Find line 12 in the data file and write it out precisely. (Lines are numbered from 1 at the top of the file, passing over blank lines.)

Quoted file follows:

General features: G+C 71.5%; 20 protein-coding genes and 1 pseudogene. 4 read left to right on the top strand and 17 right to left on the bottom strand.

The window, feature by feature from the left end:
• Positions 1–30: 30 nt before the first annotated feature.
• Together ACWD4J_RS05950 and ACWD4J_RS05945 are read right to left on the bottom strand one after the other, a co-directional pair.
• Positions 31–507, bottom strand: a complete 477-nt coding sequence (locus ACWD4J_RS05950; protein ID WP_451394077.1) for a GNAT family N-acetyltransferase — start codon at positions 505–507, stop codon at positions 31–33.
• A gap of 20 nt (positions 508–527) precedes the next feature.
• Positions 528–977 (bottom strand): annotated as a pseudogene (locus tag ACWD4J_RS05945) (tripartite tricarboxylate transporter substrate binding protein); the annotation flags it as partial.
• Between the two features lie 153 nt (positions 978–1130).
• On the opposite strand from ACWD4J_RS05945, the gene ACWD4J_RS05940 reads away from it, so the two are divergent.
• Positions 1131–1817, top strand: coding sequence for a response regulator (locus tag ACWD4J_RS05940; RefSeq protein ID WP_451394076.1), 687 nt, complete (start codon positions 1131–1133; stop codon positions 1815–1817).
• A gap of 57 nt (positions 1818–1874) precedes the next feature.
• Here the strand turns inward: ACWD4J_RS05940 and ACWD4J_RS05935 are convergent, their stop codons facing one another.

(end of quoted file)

• Here the strand turns inward: ACWD4J_RS05940 and ACWD4J_RS05935 are convergent, their stop codons facing one another.